Dr. Morris: Your best bet is to visit our website, PhysiciansLab.com or our Linkedin page. From there you can easily get in contact with us and we can find a practitioner in your area. It’s all very easy and fully supports the telehealth model.
Neoteryx: You answered this next question somewhat in a previous answer, but…For patients wishing to take charge of managing their own health, are you offering any of your home health kits and lab testing services directly to consumers? Or, do they have to go through their physician or their health insurance company to access your services?
Dr. Morris: At this time we do not offer direct to consumer. We do accept some insurances, but it depends on your carrier and your practitioner. Right now, a cash model works well for everyone until the insurance companies can offer more coverage of home health kits and lab testing. At the risk of digressing too much from our conversation, I will say that we are trying to support the movement from a commodity volume-based laboratory model that is objectively broken and failing to develop laboratory testing that is value-based. We think labs should be focused on clinically actionable results leading to a decrease in the care-gap and faster, more effective therapeutic strategies. We support replacing the sick-care system with a truly proactive well-care system. I’m a big believer in this strategy. The pressure needs to be placed to drive adoption of a value- and outcomes-based system. That’s the only way it’s going to happen fast enough before irreversible damage or failure of the present system occurs.
Neoteryx: Is there anything you would like to add about what makes Physicians Lab unique from other labs, either in how you use microsampling or otherwise?
Dr. Morris: When we first set out to develop our new hormone health kits and our hormone testing method, we focused on offering a premium user experience in every part of the process - for both patient and practitioner. For the patient, we wanted to provide a simple and affordable way to collect a sample, and we also wanted to make them feel like they were touching state-of-the-art science with their own hands. Everything that Physicians Lab offers to patients is curated and premium-level quality, and so is the testing that complements it. We wanted patients to feel excited opening the kit. I really think we achieved this. For the practitioners, we wanted to offer a method that was simple to transfer over to from traditional serum labs, and make sure the results are accurate and reliable. That’s something that makes us very unique – our ability to identify what the market needs and deliver it in the form of an excellent product.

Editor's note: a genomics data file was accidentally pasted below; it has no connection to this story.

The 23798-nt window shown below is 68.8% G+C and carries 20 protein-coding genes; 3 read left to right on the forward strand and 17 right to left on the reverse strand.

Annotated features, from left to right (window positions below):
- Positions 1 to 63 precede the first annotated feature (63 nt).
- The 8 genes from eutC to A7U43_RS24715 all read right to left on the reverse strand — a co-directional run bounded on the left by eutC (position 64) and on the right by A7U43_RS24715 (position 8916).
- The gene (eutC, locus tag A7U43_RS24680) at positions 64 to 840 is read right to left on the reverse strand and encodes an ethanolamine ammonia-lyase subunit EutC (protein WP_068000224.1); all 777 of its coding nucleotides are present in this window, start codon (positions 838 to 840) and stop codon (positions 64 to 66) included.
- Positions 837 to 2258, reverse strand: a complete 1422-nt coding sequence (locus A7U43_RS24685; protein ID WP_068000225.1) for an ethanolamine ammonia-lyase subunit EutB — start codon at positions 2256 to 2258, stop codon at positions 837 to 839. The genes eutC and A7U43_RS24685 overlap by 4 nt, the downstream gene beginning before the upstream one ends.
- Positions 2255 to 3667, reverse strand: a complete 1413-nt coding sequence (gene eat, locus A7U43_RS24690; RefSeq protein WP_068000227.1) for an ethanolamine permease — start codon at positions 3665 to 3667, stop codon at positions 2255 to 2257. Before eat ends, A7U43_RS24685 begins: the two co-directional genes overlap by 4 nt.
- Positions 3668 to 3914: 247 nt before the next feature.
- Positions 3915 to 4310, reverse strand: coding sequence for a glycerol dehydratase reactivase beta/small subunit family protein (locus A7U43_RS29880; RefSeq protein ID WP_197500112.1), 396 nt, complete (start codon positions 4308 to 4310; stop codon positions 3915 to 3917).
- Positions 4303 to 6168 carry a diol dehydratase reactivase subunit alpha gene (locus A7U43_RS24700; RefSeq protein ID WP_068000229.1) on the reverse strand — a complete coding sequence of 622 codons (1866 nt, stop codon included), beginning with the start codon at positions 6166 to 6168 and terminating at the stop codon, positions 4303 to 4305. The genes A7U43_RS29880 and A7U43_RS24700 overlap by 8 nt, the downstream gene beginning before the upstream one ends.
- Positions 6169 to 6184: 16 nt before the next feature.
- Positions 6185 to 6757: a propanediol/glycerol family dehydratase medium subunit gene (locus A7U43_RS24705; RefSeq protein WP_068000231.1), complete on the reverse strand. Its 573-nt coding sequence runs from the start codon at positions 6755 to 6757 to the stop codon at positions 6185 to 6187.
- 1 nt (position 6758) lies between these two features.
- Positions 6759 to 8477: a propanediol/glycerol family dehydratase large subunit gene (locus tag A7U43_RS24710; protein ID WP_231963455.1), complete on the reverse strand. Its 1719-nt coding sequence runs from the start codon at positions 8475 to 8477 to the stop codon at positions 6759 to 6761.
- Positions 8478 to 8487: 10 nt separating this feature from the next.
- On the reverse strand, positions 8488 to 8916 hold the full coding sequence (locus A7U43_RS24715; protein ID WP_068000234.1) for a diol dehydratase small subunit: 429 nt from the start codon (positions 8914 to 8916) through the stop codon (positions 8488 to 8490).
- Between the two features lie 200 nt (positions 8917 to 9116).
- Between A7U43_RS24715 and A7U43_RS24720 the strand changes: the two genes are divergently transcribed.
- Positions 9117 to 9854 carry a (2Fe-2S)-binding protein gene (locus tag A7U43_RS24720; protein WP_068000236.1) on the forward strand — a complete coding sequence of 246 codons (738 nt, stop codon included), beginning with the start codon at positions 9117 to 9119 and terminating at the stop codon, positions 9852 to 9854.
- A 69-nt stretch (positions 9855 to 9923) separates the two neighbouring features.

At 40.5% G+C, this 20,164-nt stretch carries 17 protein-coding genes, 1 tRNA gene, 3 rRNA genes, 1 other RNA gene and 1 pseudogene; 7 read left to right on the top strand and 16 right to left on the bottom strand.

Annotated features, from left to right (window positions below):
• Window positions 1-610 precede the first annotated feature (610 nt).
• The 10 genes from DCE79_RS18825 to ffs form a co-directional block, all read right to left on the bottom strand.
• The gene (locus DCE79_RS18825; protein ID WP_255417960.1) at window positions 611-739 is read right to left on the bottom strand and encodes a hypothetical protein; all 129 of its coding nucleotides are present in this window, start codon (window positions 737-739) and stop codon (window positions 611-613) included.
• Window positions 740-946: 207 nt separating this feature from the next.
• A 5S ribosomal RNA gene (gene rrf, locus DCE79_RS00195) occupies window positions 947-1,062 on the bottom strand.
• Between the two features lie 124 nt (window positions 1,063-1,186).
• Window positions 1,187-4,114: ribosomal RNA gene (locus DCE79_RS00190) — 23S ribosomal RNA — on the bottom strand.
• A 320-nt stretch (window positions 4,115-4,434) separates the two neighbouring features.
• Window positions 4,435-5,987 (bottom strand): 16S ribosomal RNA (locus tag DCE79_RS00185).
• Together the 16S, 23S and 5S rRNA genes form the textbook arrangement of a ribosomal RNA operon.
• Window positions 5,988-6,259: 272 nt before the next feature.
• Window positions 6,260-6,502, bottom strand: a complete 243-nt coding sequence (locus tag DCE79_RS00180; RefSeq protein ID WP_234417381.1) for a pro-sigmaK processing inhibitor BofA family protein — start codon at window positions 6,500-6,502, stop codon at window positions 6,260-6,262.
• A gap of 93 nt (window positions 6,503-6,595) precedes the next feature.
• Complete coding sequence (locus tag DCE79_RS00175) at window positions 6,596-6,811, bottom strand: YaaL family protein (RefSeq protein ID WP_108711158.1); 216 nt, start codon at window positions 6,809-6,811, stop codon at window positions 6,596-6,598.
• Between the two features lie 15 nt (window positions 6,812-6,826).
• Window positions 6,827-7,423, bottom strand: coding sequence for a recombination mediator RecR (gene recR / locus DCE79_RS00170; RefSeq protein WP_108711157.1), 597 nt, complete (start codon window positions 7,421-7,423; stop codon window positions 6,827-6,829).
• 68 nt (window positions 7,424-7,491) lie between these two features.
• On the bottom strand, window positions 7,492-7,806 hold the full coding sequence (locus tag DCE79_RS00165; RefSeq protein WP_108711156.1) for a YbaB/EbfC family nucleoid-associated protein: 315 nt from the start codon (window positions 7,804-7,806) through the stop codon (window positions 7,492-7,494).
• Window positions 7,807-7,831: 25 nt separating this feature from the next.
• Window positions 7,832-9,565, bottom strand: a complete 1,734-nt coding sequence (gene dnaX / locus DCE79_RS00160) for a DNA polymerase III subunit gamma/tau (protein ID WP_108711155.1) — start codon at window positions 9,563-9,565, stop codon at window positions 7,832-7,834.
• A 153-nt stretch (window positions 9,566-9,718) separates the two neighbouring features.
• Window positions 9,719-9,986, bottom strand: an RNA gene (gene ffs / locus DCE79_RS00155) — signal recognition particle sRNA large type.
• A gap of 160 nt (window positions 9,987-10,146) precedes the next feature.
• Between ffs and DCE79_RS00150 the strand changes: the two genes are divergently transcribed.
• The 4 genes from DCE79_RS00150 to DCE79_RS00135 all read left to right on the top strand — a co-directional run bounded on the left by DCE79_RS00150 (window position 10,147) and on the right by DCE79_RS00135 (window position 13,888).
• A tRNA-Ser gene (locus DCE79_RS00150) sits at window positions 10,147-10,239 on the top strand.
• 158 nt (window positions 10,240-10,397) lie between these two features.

Something else that makes us unique is our dedication to education. Education is at the forefront of medical testing advancement – with the advent of new technologies, laboratories are plateauing on the analytical front. The biggest failure of laboratories is not in the testing itself, but rather everything else on the pre- and post-analytical sides. On the pre-analytical side, labs have not done enough to educate practitioners on what are the most up-to-date test offerings. Labs should educate practitioners on what each of these tests does, specifically, and when to order the tests. The goal is to reduce the number of mis-ordered tests—those that are not pertinent to clinically actionable outcomes. This will help reduce the queue burden in the labs.
On the post-analytical side, labs have not done enough to educate practitioners on how to interpret and fundamentally understand lab reports. Practitioners need the correct education to allow them to actualize the value of laboratory testing by turning direct measurements into functional assessments on a holistic level, with the patient outcome as the most important aspect. At Physicians Lab, we provide that education to practitioners. We want to empower practitioners to feel comfortable using the tools and data that we provide.
Neoteryx: Thank you, Dr. Morris, for speaking with us about Physicians Lab and your service capabilities. We wish you great success with microsampling and your many other offerings!
And, thanks to our audience for listening to this episode of the Microsamplify Podcast, a partner to The Microsampling Blog from Neoteryx.
All content provided by Physicians Lab, Inc. including without limitation all the information discussed herein is furnished for informational purposes only and does not constitute medical advice. This content cannot substitute for medical advice obtained from your medical practitioner. Listeners of the podcast understand and acknowledge responsibility to obtain medical care, treatment, and oversight from a medical practitioner. Never disregard professional medical advice or delay in seeking professional medical advice or treatment based on information found within this podcast or other information found via www.physicianslab.com.
Physicians Lab, an independent clinical laboratory and contract research organization (CRO)